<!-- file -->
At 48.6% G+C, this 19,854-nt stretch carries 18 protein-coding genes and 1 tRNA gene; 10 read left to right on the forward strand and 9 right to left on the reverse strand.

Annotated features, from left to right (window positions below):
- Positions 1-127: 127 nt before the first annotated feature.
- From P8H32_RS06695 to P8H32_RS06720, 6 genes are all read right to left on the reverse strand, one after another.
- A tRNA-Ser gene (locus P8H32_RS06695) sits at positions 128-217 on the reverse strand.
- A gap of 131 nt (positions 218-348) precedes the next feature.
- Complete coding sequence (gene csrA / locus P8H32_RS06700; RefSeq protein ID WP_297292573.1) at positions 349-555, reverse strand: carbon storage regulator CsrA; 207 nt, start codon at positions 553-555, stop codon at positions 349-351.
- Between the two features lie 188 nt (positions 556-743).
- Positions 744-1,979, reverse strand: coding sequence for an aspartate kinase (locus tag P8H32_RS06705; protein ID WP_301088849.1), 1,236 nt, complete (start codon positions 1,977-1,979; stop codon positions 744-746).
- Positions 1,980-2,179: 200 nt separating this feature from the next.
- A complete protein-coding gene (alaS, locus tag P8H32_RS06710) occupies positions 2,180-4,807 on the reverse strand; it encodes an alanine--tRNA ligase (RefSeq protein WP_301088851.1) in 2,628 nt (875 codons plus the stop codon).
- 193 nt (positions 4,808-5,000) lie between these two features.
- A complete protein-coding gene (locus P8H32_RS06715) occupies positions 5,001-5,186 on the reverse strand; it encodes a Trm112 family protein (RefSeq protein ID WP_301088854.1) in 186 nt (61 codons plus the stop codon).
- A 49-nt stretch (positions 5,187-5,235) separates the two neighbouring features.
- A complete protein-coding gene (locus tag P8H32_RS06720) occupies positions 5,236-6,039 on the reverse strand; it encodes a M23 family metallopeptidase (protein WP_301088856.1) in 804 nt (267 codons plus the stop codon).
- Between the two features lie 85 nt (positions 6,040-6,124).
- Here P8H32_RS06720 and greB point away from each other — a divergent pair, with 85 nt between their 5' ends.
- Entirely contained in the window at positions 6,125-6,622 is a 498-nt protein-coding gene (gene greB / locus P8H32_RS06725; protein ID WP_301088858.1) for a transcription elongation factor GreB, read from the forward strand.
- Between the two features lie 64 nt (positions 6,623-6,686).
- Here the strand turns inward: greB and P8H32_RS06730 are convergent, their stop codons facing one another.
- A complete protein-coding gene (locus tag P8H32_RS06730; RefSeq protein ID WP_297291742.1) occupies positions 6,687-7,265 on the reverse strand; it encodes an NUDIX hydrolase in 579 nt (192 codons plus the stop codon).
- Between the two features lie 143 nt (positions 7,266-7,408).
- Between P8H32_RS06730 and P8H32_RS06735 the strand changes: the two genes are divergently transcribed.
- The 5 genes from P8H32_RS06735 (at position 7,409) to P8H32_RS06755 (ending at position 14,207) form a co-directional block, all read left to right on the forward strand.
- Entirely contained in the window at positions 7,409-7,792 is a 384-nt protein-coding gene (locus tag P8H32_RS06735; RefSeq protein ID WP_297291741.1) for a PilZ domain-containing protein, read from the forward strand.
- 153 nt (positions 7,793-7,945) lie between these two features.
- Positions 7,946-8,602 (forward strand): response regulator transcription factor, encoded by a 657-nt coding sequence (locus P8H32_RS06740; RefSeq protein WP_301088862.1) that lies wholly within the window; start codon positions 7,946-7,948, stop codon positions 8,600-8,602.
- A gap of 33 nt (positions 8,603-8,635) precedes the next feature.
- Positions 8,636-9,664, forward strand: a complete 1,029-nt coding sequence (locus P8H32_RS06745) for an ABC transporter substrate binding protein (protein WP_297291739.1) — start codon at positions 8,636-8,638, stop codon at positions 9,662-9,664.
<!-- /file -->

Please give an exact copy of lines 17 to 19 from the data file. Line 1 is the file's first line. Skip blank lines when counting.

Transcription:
- Here P8H32_RS06720 and greB point away from each other — a divergent pair, with 85 nt between their 5' ends.
- Entirely contained in the window at positions 6,125-6,622 is a 498-nt protein-coding gene (gene greB / locus P8H32_RS06725; protein ID WP_301088858.1) for a transcription elongation factor GreB, read from the forward strand.
- Between the two features lie 64 nt (positions 6,623-6,686).